Former President Donald Trump used an Alaska campaign rally to demonize Tesla CEO Elon Musk, saying that Musk lied to him after telling Trump personally that he voted for him in 2016. Trump took umbrage with the Musk claim that he’s never voted for Republicans, saying a conversation they had took a different tact. “He told me he voted for me!” Trump said. “So he’s another BS artist.”
Musk expressed during the All-In Summit in Miami in May that he may have never voted Republican and overwhelmingly voted throughout his life. “I would classify myself as a moderate, neither Republican nor Democrat … I have voted overwhelmingly for Democrats, historically. Like, I’m not sure, I might never have voted for a Republican, just to be clear.” Musk had also previously tweeted the same kind of statements.
Trump’s comments about Musk as BS artist came during a headliner rally in support of Sarah Palin’s bid for Congress and Kelly Tshibaka’s bid to primary Lisa Murkowski. (Trump has rejected Murkowski’s reelection campaign due to the Republican senator’s failure to demonstrate sufficient loyalty to the former President.)
Musk Gets Hissy Back at Trump
Not to be outdone in the petty verbal fight, Musk has counter-punched that Trump should “hang up his hat,” that he’s too old to run for the presidency in 2024.
— Elon Musk (@elonmusk) July 12, 2022
Recent polls reveal that some Republicans agree.
“I don’t hate the man, but it’s time for Trump to hang up his hat & sail into the sunset,” Musk tweeted. Musk has expressed support for Florida’s governor, Ron DeSantis, as the Republican candidate in the 2024 presidential race, despite his views against taking climate action and the fact that his policies follow suit and are not focused on combatting the growing crisis.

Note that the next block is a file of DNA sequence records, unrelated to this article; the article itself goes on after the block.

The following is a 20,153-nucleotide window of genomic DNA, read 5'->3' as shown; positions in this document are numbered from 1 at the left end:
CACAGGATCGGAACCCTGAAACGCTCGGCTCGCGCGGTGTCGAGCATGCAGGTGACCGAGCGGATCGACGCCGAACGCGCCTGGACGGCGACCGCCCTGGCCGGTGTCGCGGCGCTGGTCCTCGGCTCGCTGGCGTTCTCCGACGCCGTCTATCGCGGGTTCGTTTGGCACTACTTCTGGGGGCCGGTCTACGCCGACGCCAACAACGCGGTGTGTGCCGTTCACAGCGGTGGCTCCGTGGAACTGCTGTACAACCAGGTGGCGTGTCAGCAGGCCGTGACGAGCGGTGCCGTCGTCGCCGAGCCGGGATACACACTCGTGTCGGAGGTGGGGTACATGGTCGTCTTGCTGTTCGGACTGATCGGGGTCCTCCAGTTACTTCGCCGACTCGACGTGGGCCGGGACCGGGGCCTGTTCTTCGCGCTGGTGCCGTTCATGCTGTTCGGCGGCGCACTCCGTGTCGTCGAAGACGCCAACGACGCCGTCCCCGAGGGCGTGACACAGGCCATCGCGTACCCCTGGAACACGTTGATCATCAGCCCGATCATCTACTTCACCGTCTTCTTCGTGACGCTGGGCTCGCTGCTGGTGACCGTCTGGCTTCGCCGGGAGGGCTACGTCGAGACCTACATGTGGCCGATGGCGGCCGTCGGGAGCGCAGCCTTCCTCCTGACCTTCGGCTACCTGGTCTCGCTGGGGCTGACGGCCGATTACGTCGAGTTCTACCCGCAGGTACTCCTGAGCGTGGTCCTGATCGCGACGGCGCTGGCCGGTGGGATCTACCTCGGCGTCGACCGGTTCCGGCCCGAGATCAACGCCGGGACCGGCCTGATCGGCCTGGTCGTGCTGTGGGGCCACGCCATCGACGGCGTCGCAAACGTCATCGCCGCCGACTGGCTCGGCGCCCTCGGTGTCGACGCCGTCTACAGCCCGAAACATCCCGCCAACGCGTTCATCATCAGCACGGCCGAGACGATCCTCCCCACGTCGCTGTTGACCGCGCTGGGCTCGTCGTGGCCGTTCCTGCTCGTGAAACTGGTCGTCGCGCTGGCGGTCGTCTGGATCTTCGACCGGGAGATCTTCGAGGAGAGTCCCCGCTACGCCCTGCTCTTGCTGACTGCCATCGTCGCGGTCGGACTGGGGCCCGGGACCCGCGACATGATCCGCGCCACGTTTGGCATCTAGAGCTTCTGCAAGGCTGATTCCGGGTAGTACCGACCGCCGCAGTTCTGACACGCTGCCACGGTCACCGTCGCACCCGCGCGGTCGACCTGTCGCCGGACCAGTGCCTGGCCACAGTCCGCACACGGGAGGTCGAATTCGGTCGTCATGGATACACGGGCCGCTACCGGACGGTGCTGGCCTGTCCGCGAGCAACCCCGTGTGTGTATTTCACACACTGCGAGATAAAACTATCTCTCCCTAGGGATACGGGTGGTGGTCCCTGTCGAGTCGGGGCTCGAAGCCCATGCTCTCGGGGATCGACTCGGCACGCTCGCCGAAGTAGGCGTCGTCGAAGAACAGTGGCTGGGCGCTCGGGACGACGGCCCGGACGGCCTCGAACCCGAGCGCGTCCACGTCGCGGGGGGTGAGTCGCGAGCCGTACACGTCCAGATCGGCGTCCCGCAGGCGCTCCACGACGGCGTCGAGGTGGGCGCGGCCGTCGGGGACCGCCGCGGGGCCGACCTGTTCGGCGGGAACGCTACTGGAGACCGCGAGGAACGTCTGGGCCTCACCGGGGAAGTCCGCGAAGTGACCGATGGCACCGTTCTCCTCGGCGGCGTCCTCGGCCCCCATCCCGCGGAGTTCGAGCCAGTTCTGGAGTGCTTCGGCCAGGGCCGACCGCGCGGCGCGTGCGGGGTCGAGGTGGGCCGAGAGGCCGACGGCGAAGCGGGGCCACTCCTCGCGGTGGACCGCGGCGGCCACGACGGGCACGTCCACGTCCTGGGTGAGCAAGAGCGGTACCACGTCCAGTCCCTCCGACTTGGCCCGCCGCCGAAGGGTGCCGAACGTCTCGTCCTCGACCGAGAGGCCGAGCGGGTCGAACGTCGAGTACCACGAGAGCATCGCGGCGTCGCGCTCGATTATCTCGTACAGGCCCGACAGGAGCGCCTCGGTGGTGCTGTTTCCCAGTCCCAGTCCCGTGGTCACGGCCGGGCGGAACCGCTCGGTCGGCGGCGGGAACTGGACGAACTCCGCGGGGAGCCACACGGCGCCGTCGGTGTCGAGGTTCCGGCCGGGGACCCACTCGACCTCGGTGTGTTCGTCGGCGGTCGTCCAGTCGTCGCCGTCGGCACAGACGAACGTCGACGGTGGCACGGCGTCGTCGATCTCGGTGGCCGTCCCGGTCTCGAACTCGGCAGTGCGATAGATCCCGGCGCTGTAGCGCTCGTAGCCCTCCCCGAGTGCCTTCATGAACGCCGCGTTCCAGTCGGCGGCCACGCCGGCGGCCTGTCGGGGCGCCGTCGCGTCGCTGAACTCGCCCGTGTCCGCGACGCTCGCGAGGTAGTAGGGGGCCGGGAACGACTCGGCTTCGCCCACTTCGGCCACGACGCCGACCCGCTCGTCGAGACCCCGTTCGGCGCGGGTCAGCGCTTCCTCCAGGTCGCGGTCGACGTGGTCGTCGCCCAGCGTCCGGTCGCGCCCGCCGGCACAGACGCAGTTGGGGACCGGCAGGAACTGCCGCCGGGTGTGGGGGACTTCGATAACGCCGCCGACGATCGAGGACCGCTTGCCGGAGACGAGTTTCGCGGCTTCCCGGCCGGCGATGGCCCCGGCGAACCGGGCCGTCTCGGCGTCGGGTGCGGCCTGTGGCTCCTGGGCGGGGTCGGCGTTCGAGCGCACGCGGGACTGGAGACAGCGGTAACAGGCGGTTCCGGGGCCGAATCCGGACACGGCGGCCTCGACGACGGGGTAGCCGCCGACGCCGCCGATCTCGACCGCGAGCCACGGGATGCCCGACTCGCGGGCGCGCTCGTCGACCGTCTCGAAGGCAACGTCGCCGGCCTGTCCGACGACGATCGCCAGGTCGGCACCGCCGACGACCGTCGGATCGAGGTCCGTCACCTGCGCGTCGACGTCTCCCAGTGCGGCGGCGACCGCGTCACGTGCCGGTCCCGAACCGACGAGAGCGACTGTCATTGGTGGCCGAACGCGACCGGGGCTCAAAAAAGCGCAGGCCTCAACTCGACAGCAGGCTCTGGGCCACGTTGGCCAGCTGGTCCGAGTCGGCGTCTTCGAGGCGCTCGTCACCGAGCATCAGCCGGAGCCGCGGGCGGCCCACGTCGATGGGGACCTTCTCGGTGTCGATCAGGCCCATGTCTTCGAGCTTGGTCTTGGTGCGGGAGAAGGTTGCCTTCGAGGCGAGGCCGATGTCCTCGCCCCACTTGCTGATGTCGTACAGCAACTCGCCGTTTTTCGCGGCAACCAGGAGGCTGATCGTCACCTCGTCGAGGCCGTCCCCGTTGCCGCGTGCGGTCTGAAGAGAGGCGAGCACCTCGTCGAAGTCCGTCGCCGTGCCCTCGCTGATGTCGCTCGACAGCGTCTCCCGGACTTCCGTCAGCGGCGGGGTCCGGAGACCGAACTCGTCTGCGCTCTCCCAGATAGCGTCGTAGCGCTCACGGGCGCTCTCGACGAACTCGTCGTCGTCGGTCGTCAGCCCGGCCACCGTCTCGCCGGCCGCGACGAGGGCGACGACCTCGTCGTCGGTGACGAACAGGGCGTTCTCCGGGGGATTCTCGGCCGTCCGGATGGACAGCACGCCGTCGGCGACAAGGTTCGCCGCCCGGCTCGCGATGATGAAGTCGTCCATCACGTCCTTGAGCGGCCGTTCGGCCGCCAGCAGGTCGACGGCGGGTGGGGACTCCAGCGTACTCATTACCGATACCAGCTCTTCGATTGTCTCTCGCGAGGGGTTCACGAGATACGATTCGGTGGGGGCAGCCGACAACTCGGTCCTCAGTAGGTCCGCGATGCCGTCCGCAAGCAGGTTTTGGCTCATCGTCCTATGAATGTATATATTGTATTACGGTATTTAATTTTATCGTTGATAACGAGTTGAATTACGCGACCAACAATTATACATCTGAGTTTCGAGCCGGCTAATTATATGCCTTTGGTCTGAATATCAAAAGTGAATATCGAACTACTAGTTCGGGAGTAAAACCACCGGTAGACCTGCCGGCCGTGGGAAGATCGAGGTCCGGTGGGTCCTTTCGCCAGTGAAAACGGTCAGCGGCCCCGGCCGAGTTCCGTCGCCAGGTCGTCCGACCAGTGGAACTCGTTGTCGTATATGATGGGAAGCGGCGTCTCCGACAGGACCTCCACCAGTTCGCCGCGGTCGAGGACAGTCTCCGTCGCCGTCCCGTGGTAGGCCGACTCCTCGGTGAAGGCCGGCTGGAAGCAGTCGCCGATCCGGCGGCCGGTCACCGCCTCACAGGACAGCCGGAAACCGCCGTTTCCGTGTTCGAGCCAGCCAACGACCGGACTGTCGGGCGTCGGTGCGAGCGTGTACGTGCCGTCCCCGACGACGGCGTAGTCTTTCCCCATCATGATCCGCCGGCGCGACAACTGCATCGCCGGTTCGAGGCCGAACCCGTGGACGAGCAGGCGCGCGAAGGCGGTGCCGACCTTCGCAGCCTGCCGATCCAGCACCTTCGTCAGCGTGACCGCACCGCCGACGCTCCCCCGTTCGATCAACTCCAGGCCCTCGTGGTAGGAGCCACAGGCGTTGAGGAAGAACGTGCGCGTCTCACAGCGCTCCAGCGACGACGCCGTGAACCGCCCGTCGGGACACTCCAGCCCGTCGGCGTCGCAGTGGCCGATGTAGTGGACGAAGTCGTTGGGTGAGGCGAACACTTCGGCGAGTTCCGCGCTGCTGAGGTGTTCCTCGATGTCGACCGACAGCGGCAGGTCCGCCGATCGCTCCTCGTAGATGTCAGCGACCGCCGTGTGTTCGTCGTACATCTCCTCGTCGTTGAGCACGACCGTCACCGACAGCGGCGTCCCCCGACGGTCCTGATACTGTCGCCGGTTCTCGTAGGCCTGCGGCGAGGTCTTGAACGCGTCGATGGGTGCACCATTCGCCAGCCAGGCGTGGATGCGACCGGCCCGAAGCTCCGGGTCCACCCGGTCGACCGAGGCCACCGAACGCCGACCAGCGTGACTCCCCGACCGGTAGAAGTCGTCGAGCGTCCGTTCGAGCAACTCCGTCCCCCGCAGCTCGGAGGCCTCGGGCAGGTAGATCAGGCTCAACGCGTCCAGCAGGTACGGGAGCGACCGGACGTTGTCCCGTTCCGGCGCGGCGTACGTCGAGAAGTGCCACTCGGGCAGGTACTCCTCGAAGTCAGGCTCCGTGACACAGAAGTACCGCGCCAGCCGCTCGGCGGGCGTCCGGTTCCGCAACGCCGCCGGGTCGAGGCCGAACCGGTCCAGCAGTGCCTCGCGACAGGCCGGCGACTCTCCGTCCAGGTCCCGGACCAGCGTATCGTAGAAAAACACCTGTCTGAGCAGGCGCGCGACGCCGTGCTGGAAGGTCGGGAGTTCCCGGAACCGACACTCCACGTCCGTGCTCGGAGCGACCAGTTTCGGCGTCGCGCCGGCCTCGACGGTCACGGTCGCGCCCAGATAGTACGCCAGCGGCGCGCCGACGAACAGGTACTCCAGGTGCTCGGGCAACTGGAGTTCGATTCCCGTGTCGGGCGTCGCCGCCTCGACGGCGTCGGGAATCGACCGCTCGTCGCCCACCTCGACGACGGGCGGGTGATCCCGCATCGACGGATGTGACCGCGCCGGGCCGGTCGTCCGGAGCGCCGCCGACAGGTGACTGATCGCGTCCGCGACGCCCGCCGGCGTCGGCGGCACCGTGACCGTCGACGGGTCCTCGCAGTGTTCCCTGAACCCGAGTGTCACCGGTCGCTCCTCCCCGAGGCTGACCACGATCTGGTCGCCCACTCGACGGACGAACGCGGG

The New York Times has reported that a poll they conducted with Siena College shows that Trump’s post-presidential quest to consolidate his support within the Republican Party is less strong than might have been thought. Nearly half the party’s primary voters would seek someone different for president in 2024, and a significant number of vow to abandon him if he wins the nomination.
How quickly Trump forgot Musk’s loyalty. Musk defended Trump’s right to post on Twitter, even after all indications pointed to his full support of the January 6, 2021 Capitol attack.
In another example of taking Trump’s side, Musk tweeted that Democrats “should also call off the attack” on the former president for his part in the January 6 attack on the Capitol. In referring to the majority Democrat composition of the committee, Musk failed to acknowledge that Minority Speaker Kevin McCarthy had declined opportunities to include additional Republicans in the investigation and that one of the leads of the committee is Liz Cheney, a staunch conservative, daughter of former Vice President Dick Cheney, and someone who voted with Trump on policy 93% of the time.
The BS Artist: Trump as Consummate Liar
When the Washington Post Fact Checker team first started cataloging then-President Donald Trump’s false or misleading claims, they recorded 492 suspect claims in the first 100 days of his presidency. By the end of his term, Trump had accumulated 30,573 untruths during his presidency — averaging about 21 erroneous claims a day. He became a symbol of the climate crisis, science skepticism, and the art of denialism.
Trump took a 180 degree turn during the Alaska insult flinging, defending Musk’s decision to withdraw his offer to purchase Twitter. “He’s got a pretty rotten contract. I looked at his contract. Not a good contract.” Saying that he had known as early as May that Musk’s Twitter takeover would collapse, Trump remarked that he had said that Musk would not buy Twitter at such a “ridiculous price. Elon is not gonna buy Twitter. Where did you hear that before? From me.”